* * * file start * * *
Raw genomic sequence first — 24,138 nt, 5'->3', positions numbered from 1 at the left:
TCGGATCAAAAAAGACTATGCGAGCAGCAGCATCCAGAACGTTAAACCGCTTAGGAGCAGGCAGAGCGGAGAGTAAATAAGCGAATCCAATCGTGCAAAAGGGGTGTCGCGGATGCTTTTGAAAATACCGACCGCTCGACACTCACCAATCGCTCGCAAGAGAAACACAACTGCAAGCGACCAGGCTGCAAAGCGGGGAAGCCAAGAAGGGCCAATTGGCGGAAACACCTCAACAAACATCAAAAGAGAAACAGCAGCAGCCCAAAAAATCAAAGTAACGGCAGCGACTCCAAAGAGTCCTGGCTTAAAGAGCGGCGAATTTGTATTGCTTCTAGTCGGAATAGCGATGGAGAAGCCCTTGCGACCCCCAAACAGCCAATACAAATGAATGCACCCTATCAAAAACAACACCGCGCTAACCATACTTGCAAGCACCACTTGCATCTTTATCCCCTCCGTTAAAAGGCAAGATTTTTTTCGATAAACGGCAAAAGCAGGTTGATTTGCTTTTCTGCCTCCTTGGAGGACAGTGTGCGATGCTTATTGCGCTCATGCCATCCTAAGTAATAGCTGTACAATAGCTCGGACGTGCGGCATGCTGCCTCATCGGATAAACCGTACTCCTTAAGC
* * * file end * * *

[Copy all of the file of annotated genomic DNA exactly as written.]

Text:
Raw genomic sequence first — 24,138 nt, 5'->3', positions numbered from 1 at the left:
TCGGATCAAAAAAGACTATGCGAGCAGCAGCATCCAGAACGTTAAACCGCTTAGGAGCAGGCAGAGCGGAGAGTAAATAAGCGAATCCAATCGTGCAAAAGGGGTGTCGCGGATGCTTTTGAAAATACCGACCGCTCGACACTCACCAATCGCTCGCAAGAGAAACACAACTGCAAGCGACCAGGCTGCAAAGCGGGGAAGCCAAGAAGGGCCAATTGGCGGAAACACCTCAACAAACATCAAAAGAGAAACAGCAGCAGCCCAAAAAATCAAAGTAACGGCAGCGACTCCAAAGAGTCCTGGCTTAAAGAGCGGCGAATTTGTATTGCTTCTAGTCGGAATAGCGATGGAGAAGCCCTTGCGACCCCCAAACAGCCAATACAAATGAATGCACCCTATCAAAAACAACACCGCGCTAACCATACTTGCAAGCACCACTTGCATCTTTATCCCCTCCGTTAAAAGGCAAGATTTTTTTCGATAAACGGCAAAAGCAGGTTGATTTGCTTTTCTGCCTCCTTGGAGGACAGTGTGCGATGCTTATTGCGCTCATGCCATCCTAAGTAATAGCTGTACAATAGCTCGGACGTGCGGCATGCTGCCTCATCGGATAAACCGTACTCCTTAAGC